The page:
Scottish coastal water clean-up continues

Boyack de-designates most areas on track for derogations from EU sewage treatment requirements

Scotland is relinquishing its right under EU urban wastewater treatment law to seek derogations for lower sewage treatment standards in nine coastal areas, environment minister Sarah Boyack announced yesterday. The move follows a 1998 UK government decision not to seek legal derogations for England and Wales. Such derogations would allow primary rather than secondary sewage treatment in coastal and estuarine areas designated as less sensitive to pollution beyond 2005.

After yesterday's announcement, only three Scottish areas remain designated as "less sensitive," all of them on outlying islands. Of the original 24 Scottish designations, 12 were withdrawn in 1998. Only two other areas of the UK are still designated, according to a European Commission source, both of them in Northern Ireland.

Under the 1991 urban wastewater treatment directive, all EU sewage treatment works serving a "population equivalent" of over 2,000 where the discharge is to estuarial waters and 10,000 where the discharge is to coastal waters must be equipped with secondary treatment by 2005. Governments can seek derogations for areas designated as less sensitive. If granted, then primary treatment alone could continue.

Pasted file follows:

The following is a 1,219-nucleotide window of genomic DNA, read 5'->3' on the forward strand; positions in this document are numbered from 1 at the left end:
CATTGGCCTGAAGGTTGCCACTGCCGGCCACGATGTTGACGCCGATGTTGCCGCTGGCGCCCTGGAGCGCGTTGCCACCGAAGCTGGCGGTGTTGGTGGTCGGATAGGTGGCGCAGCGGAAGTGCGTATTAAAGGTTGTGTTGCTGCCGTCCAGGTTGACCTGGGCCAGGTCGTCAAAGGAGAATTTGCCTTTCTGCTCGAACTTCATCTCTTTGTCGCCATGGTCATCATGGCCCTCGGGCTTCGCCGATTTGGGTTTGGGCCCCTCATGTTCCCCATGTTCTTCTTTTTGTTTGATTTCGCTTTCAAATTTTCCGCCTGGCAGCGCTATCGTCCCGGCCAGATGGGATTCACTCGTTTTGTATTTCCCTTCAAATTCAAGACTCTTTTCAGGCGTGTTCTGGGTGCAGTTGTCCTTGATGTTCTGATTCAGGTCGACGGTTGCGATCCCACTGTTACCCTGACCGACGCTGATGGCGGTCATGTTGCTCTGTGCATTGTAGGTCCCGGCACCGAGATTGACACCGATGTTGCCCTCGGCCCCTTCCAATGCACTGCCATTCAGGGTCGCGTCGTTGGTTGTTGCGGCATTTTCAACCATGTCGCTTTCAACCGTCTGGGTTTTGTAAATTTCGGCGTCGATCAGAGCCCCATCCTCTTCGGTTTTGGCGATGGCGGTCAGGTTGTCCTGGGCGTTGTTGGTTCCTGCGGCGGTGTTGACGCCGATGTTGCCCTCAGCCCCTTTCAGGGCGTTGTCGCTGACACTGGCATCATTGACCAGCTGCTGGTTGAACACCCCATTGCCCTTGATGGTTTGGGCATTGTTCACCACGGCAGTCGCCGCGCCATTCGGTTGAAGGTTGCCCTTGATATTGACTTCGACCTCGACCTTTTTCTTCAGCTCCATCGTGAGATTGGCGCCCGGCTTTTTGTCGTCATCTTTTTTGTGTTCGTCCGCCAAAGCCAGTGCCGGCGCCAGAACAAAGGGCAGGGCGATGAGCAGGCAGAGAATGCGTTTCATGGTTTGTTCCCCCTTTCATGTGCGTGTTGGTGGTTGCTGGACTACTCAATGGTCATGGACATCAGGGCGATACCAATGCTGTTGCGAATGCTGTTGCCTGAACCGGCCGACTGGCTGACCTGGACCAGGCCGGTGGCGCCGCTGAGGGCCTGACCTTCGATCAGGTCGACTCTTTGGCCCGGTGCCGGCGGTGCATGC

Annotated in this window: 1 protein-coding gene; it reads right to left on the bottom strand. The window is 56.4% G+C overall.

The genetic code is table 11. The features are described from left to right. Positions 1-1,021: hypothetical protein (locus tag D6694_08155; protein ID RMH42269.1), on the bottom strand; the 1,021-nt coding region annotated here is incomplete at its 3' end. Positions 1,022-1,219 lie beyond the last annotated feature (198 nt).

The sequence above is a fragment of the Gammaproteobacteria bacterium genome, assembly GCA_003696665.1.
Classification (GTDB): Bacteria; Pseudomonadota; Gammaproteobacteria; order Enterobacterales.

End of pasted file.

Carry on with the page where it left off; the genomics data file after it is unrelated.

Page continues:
Scotland's continuing withdrawal of less sensitive area designations appears to reflect a general move away from sewage discharge derogations under the urban wastewater directive. Aside from the UK, only Spain and Portugal have designated less sensitive areas, according to a European Commission official. Portugal withdrew three out of four proposals last month, while the Commission is disputing a number of designations made by Spain, the official said.

Follow Up:
Scottish executive, tel: +44 131 556 8400, and press release. See also European Commission pages on the urban wastewater treatment directive.

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